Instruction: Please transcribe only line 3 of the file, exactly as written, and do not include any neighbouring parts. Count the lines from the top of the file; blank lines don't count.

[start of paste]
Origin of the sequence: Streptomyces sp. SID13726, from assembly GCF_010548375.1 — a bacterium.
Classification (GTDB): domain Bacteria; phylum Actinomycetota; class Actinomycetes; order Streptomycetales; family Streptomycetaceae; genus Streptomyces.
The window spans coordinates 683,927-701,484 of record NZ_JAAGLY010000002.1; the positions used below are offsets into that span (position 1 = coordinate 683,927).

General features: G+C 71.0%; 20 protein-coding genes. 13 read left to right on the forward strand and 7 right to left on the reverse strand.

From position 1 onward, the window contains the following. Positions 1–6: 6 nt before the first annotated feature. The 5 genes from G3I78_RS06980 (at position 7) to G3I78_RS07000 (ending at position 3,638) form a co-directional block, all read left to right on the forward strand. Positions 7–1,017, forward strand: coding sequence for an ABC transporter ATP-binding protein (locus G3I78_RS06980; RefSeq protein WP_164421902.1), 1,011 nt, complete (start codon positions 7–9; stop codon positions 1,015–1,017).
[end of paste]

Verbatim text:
The window spans coordinates 683,927-701,484 of record NZ_JAAGLY010000002.1; the positions used below are offsets into that span (position 1 = coordinate 683,927).